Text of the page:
But none of this would mean anything if the photometer isn't kept as near to absolutely still as possible. To achieve this, Kepler was designed with as few moving parts as possible. In fact, the only moving parts are the reaction wheels that keep the telescope pointed in one direction. Liquids can also destabilize a spacecraft if they're allowed to slosh about, so Kepler has only a small ration of hydrazine for the attitude thruster that's held still by a pressurized membrane. This is also why it doesn't have an engine to change its orbit.
In addition, the 10.2-m² (109.8-ft²), 1.1-kW solar array that also acts as a heat shield is fixed in place even before launch, as are the radio antennae for sending and receiving data. This is why Kepler only transmits data periodically. To do so, Kepler must turn itself bodily for a high-rate transmission to Earth.
Even the orbit chosen for Kepler was designed for maximum stability. By having the spacecraft trailing the Earth, it was subjected to minimal gravitational effects and other forces that would normally have applied torque and shifted Kepler's attitude. The only major source of torque that had to be considered was from the solar winds, and by balancing the spacecraft against those winds, they actually act as a stabilizer – much like setting the sails on a boat.
Start of the hunt
Kepler launched on March 6, 2009, at 7:49 pm PST (March 7, 03:49 GMT) atop a United Launch Alliance Delta II rocket from Space Launch Complex 17B at Cape Canaveral Air Force station in Florida and entered service on May 12 after a shakedown cruise. It's currently in a heliocentric, Earth-trailing orbit with a period of 372.57 days, which is slowing changing over time.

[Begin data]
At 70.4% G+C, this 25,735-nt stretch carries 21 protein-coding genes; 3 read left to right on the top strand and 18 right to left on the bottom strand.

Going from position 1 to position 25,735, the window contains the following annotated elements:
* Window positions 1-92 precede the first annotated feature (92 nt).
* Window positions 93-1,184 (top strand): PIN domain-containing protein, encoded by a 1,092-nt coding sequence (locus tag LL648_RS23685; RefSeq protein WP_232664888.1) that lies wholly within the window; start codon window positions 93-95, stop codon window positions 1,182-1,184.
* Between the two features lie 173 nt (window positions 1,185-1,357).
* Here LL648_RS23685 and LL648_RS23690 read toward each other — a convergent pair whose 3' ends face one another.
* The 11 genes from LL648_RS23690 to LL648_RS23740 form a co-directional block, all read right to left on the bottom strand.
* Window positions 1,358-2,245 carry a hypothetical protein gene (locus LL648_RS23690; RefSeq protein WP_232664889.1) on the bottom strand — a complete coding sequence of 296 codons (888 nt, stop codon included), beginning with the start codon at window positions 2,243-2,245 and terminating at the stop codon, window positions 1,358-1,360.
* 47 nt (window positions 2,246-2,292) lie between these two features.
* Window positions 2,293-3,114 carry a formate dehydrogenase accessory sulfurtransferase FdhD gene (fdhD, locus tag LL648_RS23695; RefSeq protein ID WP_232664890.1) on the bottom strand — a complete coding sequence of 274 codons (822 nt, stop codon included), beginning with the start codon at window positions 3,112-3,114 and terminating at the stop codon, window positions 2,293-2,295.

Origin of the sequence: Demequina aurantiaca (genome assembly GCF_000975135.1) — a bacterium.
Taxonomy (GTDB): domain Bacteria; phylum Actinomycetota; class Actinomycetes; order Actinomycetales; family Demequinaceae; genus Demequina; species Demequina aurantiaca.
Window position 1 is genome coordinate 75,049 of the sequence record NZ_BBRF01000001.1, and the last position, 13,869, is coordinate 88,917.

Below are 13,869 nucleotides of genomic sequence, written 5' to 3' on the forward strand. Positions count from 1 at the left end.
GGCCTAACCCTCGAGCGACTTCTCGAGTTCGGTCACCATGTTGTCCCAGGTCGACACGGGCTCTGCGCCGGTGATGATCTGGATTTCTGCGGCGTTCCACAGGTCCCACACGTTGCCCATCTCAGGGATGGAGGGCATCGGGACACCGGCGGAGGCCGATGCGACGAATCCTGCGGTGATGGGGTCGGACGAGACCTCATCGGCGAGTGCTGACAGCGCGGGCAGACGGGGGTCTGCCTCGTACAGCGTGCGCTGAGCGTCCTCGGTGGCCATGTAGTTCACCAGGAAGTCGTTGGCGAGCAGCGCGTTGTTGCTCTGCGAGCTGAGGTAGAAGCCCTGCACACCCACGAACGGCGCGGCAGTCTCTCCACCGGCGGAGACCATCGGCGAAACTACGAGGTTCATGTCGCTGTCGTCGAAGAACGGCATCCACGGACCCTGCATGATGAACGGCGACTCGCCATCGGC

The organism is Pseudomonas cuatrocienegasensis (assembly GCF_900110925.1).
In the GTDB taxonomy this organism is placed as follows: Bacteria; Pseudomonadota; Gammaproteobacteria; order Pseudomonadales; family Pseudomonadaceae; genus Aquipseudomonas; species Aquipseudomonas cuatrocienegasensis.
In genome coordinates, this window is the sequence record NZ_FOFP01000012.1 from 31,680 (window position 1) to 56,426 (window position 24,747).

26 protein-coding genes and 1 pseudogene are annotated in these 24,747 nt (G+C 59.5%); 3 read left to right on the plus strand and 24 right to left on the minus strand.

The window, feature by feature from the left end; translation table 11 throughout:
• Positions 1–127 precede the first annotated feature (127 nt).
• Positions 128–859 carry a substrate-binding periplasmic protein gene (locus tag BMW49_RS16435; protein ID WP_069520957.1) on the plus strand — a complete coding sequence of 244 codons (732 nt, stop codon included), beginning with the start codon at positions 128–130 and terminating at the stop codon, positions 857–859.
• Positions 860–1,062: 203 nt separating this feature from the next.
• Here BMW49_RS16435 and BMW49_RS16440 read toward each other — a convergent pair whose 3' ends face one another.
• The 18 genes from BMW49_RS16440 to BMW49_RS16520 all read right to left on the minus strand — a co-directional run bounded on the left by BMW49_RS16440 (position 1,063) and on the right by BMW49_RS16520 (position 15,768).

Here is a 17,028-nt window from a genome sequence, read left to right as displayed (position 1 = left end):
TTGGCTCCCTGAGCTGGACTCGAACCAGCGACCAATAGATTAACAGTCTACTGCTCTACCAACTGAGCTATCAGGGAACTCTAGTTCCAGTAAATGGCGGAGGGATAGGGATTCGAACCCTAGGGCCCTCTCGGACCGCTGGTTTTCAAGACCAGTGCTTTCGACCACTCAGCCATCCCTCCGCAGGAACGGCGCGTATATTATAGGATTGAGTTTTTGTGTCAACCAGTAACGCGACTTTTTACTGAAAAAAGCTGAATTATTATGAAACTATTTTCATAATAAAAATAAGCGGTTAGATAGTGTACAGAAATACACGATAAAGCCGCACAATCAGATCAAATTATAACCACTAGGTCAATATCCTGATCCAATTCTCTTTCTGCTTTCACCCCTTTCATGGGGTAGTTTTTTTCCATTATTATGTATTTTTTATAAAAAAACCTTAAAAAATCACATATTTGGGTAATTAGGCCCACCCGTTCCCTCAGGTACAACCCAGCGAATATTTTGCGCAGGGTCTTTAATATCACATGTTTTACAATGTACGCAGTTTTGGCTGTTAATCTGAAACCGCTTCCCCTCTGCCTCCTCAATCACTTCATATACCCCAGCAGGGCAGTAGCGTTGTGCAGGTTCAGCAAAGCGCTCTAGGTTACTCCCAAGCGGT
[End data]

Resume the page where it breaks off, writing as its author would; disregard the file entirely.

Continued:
According to NASA, the main objectives of the Kepler mission were to seek out extrasolar planets and determine something of their properties; find as many terrestrial and larger planets in or near the habitable zone and determine their frequency; learn the size of the planets, how they are distributed in their systems and their orbits; estimate the frequency of planets in multiple star systems; and return spectral data on the parent stars.
However, Kepler is not, technically, a planet hunter. It's more of a preliminary surveyor. This is because Kepler tends to send back a high percentage of false positives, so each "planet" found was merely a candidate that had to be confirmed by ground observation. It's bit like gold mining. What you find might look like gold, but you still need to send it off to the assay office to determine if it's real gold or iron pyrite, aptly called "fool's gold."